To the Akan people, death is not an end, but a jump to the spiritual realm of the ancestors. Ancestors are forever considered members of the family.
It is believed that if the deceased are properly honoured, this secures spiritual favour for the family. As a result, a well-attended funeral and lots of food and drink demonstrate the deceased's great wealth, an indicator of the role he will play among the ancestors.
But woe to a stranger or man with few friends and without family. Such a person is buried unceremoniously. No vanity casket is made.
The coffin is made of rough timber hastily nailed together and the procession consists of three or four town or village idlers rounded up by the local chief to serve as pallbearers.
The poverty of his internment serves as a warning to parents that it is not good to die away from the family and the village.
A niggardly funeral testifies a niggardly man likely to be ignored even by his ancestors.
In this case, death has a ring of humour among the Akan. Tears are few as drinks and food are consumed as drums rumble in accompaniment of dances, Christian hymns peppered with Psalms and Akan funeral dirges.
But despite the Akan's proverb that "everybody helps to carry the burden of a funeral", burial practices are lavish and the burden falls on the immediate family.
To make the deceased travel in pomp and style to the next world, the family is markedly impoverished. Whereas the choice of coffins for ordinary people is endless from cocoa beans, shovels, cans, eagles, drums, bibles, peppers, lobsters, lions, tomato, beer bottles, bags, clay-fish and maize-cob, the least one could pay for one of those caskets is more than Sh30,000, the equivalent of one year's salary for some people.
However, special vanity coffins are more expensive: Mercedes Benz Sh90,000, aeroplane with KLM or Ghana Airways markings Sh75,000, Queen's Stool Sh65,000, computer, tractor, military tank, bull and cannon go for between Sh45,000 and Sh80,000 depending on wood and other extras that may be required.
Sankofa's coffins are valued at Sh75,000 just as the chief's stool and boat.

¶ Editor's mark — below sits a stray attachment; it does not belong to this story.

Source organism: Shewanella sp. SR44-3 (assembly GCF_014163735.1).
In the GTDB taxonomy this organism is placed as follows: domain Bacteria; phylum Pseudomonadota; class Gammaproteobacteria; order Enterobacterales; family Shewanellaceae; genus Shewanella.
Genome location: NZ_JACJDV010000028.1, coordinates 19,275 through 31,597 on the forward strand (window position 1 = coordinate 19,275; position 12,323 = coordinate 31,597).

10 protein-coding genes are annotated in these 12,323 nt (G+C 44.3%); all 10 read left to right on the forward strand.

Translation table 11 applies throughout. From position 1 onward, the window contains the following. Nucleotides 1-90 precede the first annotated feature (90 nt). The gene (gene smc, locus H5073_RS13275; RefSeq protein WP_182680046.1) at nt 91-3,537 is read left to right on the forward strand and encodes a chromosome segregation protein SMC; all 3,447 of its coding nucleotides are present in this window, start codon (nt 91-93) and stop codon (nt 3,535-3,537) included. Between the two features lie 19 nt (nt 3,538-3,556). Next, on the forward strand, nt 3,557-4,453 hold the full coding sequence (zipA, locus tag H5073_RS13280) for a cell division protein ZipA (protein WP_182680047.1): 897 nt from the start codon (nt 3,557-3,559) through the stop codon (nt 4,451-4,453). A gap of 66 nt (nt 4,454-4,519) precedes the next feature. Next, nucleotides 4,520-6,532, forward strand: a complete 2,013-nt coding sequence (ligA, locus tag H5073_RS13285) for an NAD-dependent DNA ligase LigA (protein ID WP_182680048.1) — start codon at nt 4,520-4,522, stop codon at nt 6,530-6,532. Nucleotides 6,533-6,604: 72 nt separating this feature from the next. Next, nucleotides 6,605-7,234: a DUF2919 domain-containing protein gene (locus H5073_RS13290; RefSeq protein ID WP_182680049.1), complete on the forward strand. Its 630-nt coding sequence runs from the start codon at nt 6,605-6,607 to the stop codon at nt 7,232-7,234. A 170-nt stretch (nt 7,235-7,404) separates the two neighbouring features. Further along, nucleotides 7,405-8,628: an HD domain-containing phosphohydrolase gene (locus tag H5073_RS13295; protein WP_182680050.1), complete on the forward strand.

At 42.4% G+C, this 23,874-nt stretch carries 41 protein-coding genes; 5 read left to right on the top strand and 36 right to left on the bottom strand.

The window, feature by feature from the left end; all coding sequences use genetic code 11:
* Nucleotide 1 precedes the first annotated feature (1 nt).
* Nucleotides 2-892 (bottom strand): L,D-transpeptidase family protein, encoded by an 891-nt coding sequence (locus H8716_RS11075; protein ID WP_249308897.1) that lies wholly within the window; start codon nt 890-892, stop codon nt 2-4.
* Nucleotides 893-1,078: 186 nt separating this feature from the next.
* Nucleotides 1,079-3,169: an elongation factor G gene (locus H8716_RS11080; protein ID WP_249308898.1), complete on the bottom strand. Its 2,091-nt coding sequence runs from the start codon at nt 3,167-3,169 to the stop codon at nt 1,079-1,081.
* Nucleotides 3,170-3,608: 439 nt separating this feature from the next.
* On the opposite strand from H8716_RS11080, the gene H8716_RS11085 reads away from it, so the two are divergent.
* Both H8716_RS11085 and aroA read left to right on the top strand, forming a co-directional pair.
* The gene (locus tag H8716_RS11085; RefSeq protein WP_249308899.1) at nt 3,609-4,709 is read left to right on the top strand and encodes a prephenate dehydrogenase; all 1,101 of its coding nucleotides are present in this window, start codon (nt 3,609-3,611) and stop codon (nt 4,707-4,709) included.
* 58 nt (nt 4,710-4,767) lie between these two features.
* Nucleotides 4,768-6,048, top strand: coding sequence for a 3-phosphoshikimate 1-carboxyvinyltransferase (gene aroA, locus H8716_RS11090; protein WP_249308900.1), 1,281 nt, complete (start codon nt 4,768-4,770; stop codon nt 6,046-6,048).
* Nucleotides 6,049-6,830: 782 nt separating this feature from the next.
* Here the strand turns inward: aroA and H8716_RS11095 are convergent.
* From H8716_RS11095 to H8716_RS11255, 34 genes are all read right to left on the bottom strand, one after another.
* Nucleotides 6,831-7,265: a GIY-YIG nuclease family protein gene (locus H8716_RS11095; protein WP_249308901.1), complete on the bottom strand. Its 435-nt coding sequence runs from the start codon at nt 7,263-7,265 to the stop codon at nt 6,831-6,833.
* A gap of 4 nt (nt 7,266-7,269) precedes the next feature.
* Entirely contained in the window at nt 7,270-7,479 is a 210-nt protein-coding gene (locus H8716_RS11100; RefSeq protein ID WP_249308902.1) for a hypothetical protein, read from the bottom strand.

But with the current interest by foreign tourists and museums to acquire the items, Ghana's fantasy coffin industry is scheduled to expand and make some coffins unaffordable to most people.
In December, Kpakpo and two of his master craftsmen will deliver 10 specially made coffins to different clients in the United States.
So far the US National Museum of Funeral History has acquired the largest collection of vanity coffins outside Ghana.
Three of the 10 vanity coffins that Kpakpo will be taking to the US will go to different museums.
Antique shops and private collectors from Germany, Britain, Sweden, Denmark, Canada and South Africa are also showing interest in Ghana's vanity coffins.
Recently, an 84-year-old man who used to work for the Mercedes Benz manufacturing firm in Germany has ordered a special Mercedes collector's item from Mensah's shop.
"It is his wish that he be buried in a coffin shaped like one of the cars he used to make," says Mensah.
The bill for the special item is Sh150,000. Looking closely at the coffin that was nearly complete, it had no features to suggest it was a coffin although it had an underside chamber.
Mensah told this writer it would serve as the resting place for the man as he travelled to his ancestors.
Costs aside, the only inelegance about Ghana's vanity coffins is how the deceased is usually fitted into a medium-sized tomato, camera, pilipili or chicken-shaped coffin.
However, it does not matter how the deceased is fitted into the fantasy coffin. He can be curled like a ball or rolled into a tyre position.
If you appear late for a funeral, you are not likely to ask anyone of the status or the profession of the deceased since the coffin explains it all. But through it all, it is very expensive to die among the Akan, the dominant people along the coast and central region of Ghana.
Just like in Kenya, a lively debate is going on in Ghana as to whether it is good for a family to spend so much for a coffin and other funeral.
However, in a world dominated by mysticism, religion and spirits, it is hard to convince an African, and more so the Akan of Ghana, not to be sympathetic to the past in a bid to enhance the status and prestige of their loved ones among the ancestors.
This was succinctly summed up recently by a sociologist at the University of Cape Coast: "Probably the stare by Sankofa with its head turned backwards is too strong to be brushed aside by Ghanaians no matter their adopted beliefs and modern ways of life."
So far, Ghana may not be the usual African tourist destination, as that honour goes to Kenya, Tanzania and South Africa. But its gallery of fantasy coffins is changing all that. Hordes of tourists and other curious foreign onlookers are going to Accra frequently to gawk at those "fantasy vehicles that carry Ghanaians to the darkness".